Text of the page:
Barclays Africa Group’s hub supports women in tech

Barclays Africa Group’s hub supports women in tech
November 2, 2017 Antoinette
In articles

Barclays Africa Group’s fin-tech innovation hub, Rise has committed to support five women entrepreneurs in the information and communications technology sector.

The global community which facilitates collaboration and fin-tech innovation, says it will be providing the women entrepreneurs with a year-long subsidized membership to the Barclays-funded initiative.

Launched in 2015, the Rise hub in Woodstock, Cape Town, is part of a network of seven Rise centers globally, which aim to enable members to connect with counterparts and mentors in other parts of the world, while providing businesses with financial and skills development support to achieve sustainability and growth.

Shirley Gilbey, head of Rise and Co-creation at Barclays Africa Group, says the ability to bring scale to women-owned businesses has long been at the centre of the Barclays proposition.

“The intention is to lower the barrier to growth for women entrepreneurs by supporting them with access to a space and community that can help fast-track their personal and professional ambitions through mentorship, access to markets, and access to learning and skills development opportunities.

In addition to the connected digital network, Rise has physical innovation hubs in London-UK, Manchester-England and in New York-US. With over 5 000 start-ups interacting through the Rise London and Manchester hubs in the first year alone, over 20 hackathons being hosted and over 130 companies having made use of the global sites.

“We specifically selected women entrepreneurs for the important role they play in driving economic growth – research has found that women in developing countries are largely prevented from harnessing their full potential due to a lack of funding, regulatory restrictions, lack of training and socio-cultural restrictions,” notes Gilbey. “By providing an enabling environment for these women, we can contribute towards their ability to start and run successful businesses.”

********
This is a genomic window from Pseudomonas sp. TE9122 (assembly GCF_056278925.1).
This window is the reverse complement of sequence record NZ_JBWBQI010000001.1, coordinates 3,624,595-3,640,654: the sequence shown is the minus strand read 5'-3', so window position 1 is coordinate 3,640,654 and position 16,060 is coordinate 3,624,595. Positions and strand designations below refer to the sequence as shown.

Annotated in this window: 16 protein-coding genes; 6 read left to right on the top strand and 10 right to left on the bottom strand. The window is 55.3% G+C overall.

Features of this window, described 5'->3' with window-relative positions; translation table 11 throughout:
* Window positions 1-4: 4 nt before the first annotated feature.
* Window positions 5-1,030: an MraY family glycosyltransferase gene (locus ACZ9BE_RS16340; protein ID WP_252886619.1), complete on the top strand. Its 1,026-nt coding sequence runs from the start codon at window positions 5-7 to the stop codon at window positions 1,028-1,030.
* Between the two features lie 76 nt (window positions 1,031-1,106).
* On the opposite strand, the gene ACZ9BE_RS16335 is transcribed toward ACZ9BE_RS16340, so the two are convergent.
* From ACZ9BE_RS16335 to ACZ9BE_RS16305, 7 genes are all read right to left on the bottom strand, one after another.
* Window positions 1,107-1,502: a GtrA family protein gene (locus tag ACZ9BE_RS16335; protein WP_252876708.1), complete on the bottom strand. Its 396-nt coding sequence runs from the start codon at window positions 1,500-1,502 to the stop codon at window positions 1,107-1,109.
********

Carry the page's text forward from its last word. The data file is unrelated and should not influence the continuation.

Rise says the participating start-ups were selected based on a number of criteria – they had to be early – or seed-stage entrepreneurs with novel and potentially disruptive patented technology. The expected development and growth potential of test products, current clients and business traction were also important according to the company.

The four start-ups selected:

  • Trade Circle: Founded by Lauren Davidse, Trade Circle developed a digital business-to-business trading platform to modernise the supply chain of and for small, medium and micro enterprises in developing economies.
  • Minderz: Started by Boitumelo (Tumi) Menyatswe, Minderz is an online platform that connects pet parents/owners with experienced, available and vetted sitters.
  • 88 Business Collective: Headed by Antoinette Prophy, 88 Business collective is an accelerator programme focused on emerging women entrepreneurs.
  • Girl Hype: is the brainchild of Baratang Miya. Girl Hype is an education technology start-up which has three product offerings – Women and Girls Code Academy to create a pipeline of employable women in tech; the second is an entrepreneurship clubs solution called Women In Tech. The third is a Women Executive Fellow Programme for mentorship of graduates.

“Our ultimate objective is to support the power of small businesses, this is co-creation for shared growth,” concludes Gilbey.

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